Research from British Nutrition Foundation highlights concerning knowledge gap around 5 A Day and sources of fibre and protein
A new survey has revealed widespread confusion among people of all ages about which foods count towards your 5 A Day or provide certain nutrients such as fibre and protein.
The survey, conducted by the British Nutrition Foundation to mark the start of its Healthy Eating Week, suggests that 24 per cent of primary school children (aged 7-11) and 17 per cent of 11-16-year-olds think chicken counts towards your 5 A Day, while nearly a fifth (19 per cent) of primary school children think cheese counts.
Only 38 per cent of all UK adults and 23 per cent of older children know that carrots contain fibre, while only 60 per cent of secondary school children, and 36 per cent of primary school children, believe wholemeal bread is a source of fibre.
Nearly a quarter (24 per cent) of all school children think chicken is a source of fibre, although it provides no fibre at all. Meanwhile, only half of all adults, 46 per cent of older children, and 29 per cent of younger children know that chickpeas are a source of protein.
In reality an average adult portion of canned chickpeas provides around a fifth of the average adult’s recommended daily intake (45g for women and 56g for men).
The survey also shows that many people do not currently eat, or have never tried, a range of plant foods, such as beans and lentils, which provide essential nutrients like protein and fibre.
One third of adults and more than half (55 per cent) of school children reported that they have never tried lentils, one third of adults and 46 per cent of have never tried chickpeas, and 28 per cent of adults and 48 per cent of children have never tried kidney beans.
Sara Stanner, science director at British Nutrition Foundation, said: “Government advice is for us all to eat more plant-based foods because they’re good for us and for the environment. It is concerning that there is confusion across the UK about the nutritional contents of some common foods, including plant-based foods.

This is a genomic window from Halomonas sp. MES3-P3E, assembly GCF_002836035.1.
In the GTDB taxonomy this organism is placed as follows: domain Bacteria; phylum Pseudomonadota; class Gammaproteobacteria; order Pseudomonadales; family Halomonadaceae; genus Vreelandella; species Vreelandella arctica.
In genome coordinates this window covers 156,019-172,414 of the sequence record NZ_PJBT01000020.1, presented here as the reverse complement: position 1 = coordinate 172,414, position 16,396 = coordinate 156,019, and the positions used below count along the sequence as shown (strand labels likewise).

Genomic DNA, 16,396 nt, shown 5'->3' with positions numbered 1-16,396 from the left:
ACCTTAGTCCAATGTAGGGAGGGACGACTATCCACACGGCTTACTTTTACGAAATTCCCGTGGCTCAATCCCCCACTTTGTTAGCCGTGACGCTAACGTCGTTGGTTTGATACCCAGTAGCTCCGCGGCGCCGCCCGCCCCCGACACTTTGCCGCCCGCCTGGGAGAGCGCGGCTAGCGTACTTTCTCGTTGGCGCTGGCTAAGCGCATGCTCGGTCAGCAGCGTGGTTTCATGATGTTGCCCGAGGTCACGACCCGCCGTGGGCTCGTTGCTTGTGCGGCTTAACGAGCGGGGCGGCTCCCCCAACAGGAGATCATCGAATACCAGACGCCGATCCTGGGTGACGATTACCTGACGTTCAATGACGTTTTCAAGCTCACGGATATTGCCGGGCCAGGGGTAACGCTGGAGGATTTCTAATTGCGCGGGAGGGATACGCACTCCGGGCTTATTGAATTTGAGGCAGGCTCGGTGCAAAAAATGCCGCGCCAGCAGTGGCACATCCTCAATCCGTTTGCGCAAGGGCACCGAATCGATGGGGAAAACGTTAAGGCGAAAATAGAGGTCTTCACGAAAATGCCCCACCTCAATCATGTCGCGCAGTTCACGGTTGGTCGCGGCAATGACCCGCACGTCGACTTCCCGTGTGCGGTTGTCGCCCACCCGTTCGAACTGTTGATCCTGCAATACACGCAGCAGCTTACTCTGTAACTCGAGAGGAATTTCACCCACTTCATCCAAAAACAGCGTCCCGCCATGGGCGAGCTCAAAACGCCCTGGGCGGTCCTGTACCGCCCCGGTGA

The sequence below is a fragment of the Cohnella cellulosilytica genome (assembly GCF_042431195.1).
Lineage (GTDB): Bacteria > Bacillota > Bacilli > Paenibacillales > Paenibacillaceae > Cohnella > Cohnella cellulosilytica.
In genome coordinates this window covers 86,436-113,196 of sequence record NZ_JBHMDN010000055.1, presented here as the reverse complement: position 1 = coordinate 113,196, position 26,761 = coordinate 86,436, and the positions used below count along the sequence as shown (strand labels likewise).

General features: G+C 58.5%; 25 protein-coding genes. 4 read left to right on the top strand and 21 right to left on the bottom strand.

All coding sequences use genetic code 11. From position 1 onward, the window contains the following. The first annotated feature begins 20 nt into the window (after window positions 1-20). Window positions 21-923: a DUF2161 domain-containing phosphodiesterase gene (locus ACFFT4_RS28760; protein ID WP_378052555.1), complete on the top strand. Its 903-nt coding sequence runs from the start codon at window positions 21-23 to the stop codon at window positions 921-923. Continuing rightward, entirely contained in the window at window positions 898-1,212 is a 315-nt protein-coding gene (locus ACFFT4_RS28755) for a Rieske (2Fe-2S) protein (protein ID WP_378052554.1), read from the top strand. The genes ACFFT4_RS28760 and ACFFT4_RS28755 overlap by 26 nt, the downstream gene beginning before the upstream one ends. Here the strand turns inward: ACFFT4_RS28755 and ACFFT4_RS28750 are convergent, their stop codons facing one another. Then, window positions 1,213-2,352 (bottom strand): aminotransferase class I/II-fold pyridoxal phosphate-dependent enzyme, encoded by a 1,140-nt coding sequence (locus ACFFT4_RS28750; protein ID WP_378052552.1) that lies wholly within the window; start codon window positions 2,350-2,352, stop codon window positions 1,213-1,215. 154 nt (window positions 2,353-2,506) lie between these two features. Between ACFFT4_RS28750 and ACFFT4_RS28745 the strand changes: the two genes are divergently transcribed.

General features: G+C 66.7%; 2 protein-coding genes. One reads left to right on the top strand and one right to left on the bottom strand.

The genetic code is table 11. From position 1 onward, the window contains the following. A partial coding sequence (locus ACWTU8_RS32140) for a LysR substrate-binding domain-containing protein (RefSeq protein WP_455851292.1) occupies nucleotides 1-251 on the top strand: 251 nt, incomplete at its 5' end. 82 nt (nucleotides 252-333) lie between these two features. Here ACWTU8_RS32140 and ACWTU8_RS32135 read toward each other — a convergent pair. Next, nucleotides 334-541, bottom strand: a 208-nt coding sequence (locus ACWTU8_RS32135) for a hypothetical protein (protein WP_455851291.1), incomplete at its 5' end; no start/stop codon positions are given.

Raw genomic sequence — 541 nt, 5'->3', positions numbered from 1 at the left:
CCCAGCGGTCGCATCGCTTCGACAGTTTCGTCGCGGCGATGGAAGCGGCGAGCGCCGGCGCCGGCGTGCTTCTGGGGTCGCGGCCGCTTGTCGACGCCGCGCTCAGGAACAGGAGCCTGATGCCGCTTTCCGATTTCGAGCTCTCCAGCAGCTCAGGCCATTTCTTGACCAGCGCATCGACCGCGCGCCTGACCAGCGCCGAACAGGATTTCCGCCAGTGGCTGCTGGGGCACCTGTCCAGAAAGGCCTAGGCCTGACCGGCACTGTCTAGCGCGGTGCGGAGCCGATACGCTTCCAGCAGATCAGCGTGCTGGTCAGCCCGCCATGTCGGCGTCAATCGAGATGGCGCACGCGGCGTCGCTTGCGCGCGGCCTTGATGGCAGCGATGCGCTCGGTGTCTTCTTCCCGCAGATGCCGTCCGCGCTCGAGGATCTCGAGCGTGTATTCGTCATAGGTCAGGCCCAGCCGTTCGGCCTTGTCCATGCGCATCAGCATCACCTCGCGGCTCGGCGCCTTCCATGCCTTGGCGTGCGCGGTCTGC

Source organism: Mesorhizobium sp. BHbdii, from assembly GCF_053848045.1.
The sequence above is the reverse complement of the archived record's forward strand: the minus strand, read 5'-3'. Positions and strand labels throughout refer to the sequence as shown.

“Lack of knowledge means people are less empowered to make informed choices, and achieving a healthy diet, with a good balance of the right types of foods, is more difficult if you don’t know which key nutrients the foods that we eat provide.”
He added that eating plenty of fibre as part of a healthy, balanced diet is linked to a lower risk of heart disease, stroke, type 2 diabetes and bowel cancer. Most people in the UK do not get enough fibre – adults are recommended to have 30g of fibre each day, but we are currently only eating 19.7g on average.
The survey findings also reveal a mixed picture when it comes to how people most commonly manage their food waste. A quarter of all adults say they put their food waste in the general waste bin, with only 17 per cent using a compost bin, and 27 per cent freezing left over food to eat at a later date.
Nearly a third (32 per cent) say they use ‘what they can’ of unused foods, cutting off mouldy bits and eating the remainder, while 30 per cent say they look for a recipe to help use leftovers up.
Now in its 10th year, the British Nutrition Foundation’s Healthy Eating Week, taking place 13-17 June 2022, will see millions of adults and children participating in a series of daily challenges linked to the theme ‘Eat well for you and the planet’. The campaign aims to raise awareness about healthier and more sustainable diets and empower people to make positive changes.